MLC Life Insurance
Articles from MLC Life Insurance
Retirement. The prospect of those long days spent where you want, with little or no demands on your time. Mortgage and debt-free, with a bank of cash in super and savings, you choose what you want to do, when you want to do it... sounds perfect, doesn’t it?
Retirement reality however, is often very different. Research shows that Australians are entering retirement in more debt than ever before – people aged between 65 and 80 owe an average of $158,000 on their mortgage1, while many are delaying retirement based on the debt they are carrying.
If you do retire with a mortgage, this can often be repaid by leveraging the equity in the property to downsize, or using a payout from your super, however both options have knock-on effects on the finance available to fund your retirement, and the size of your estate.
And, even if you are mortgage-free by the time you come to lay down your tools, there are likely to be some unplanned financial pressures ahead – all of which can impact your spending power and can result in the accumulation of debt in retirement.
The dream is that, by the time you choose to bid a fond farewell to full-time employment, you’ll have a life and financial freedom like never before.
If you have kids, you’ll probably need to think again.
From first-time housing affordability to weddings and education, today’s young adults have high demands on their cash.
And, consequently, so too do their ageing parents.
A study in the US found that over 65% of people aged 50-plus had provided financial support to their children in the past five years, 60% would delay their retirement if their kids needed money, and 40% would return to work after retirement if their family needed it2.
It may be help with home deposits, weddings or cars, or school fees or swimming lessons for the grandchildren… whatever the reason, in retirement you’re likely to face some demands on your finances from your offspring.
‘Grey divorce’ is a phenomenon that’s on the increase. The average age of divorcees in 2016 in Australia was 45.5 for men and 42.9 for women3 - a figure that’s increasing year-on-year. In the USA, divorce rates in those aged 50-plus have more than doubled since 19904.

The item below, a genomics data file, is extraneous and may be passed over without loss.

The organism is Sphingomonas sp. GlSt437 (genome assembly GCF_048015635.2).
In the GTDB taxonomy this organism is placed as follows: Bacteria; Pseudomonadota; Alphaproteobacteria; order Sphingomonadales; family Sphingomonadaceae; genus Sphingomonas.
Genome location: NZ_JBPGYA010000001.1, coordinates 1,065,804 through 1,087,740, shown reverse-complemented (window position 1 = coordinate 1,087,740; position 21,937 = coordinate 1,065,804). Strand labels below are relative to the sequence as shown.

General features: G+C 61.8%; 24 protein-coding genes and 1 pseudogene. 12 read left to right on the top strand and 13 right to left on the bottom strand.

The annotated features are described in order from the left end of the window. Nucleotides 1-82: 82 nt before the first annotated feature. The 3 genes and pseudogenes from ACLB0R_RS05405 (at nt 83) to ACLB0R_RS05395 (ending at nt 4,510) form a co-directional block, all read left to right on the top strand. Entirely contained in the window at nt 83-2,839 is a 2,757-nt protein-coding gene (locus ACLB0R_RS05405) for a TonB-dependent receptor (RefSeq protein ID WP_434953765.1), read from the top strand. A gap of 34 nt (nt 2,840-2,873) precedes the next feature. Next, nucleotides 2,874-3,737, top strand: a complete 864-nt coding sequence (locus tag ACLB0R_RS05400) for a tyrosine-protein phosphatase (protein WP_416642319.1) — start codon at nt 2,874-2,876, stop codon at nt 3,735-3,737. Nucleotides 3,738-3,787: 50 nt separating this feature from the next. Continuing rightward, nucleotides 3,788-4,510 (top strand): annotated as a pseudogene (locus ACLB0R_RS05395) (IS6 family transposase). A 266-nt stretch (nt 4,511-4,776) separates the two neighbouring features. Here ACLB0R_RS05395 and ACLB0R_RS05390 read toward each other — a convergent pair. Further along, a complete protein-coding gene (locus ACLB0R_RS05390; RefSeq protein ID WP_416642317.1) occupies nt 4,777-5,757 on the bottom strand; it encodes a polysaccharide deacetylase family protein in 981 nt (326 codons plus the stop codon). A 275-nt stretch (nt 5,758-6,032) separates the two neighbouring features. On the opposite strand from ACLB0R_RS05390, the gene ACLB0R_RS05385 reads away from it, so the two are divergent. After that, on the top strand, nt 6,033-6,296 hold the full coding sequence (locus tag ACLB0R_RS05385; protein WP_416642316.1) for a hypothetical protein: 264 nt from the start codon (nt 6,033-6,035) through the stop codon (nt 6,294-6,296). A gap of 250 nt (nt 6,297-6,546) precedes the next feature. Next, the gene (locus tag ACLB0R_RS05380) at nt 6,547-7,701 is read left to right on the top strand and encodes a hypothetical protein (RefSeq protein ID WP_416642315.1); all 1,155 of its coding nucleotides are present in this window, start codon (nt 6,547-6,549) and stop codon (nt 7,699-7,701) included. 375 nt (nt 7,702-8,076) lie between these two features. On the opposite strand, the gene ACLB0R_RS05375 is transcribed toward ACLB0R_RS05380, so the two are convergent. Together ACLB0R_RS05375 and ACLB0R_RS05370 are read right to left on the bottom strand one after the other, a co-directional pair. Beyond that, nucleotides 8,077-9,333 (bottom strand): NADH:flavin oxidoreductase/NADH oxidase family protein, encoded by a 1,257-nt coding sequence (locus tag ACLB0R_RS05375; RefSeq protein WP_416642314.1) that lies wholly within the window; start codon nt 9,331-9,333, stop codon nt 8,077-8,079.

Reasons are rarely straightforward, however the stigma attached to divorce is no longer as great as it once was and, after children leave home and work has stopped, people naturally question how they’re going to spend the rest of their lives.
While divorce itself is unpleasant to deal with, there’s a significant knock-on effect to the financial situation of retirees, as a retirement budget may have been put together for a couple.
The budget assigned to a joint retirement may not be enough to fund two separate retirements, and as a consequence grey divorcees are finding themselves in positions of significant financial stress5,6.
If you retire at 65, you hope to have a minimum of 15-20 years to enjoy your retirement – the latest research7 shows that Australian women have an average life expectancy of 85.5 years and men 81.5 years.
And while planning for how long we’ll live is critical for retirement, you cannot base your financial plans solely on this. After all, it’s just an average…
Projections of our longevity suggest we’re going to be living longer in our later years. Of the people in our society aged over 65 in 2017, 30% were aged 75-84, and 13% were 85 and over8. In 2045, however, it’s predicted that 35% will be 75-84 and 20% will be aged over 859.
The longer we live, the more money we’re going to need. And the more medical costs we’re likely to incur too – people aged 65 and over have at least one chronic disease10 that they need to tend to.
With all of these additional pressures on your finances, it’s essential to keep comprehensive details on everything you have – and everything you owe.
Make sure all of your paperwork, including your will, is up-to-date and in a safe place.
Review your life insurance policy too, as this could cover any credit card debt or car loans you may have taken out, or any mortgage or funeral expenses you may incur.
Make sure the nominated beneficiaries on any insurance policies are current – after all, your personal circumstances may well have changed since you took out your policy.
Taking the time to sort your affairs and update your will and insurance policies is important. Once all of your paperwork is organised and in order, your family will understand exactly what you wanted and where it’s meant to end up.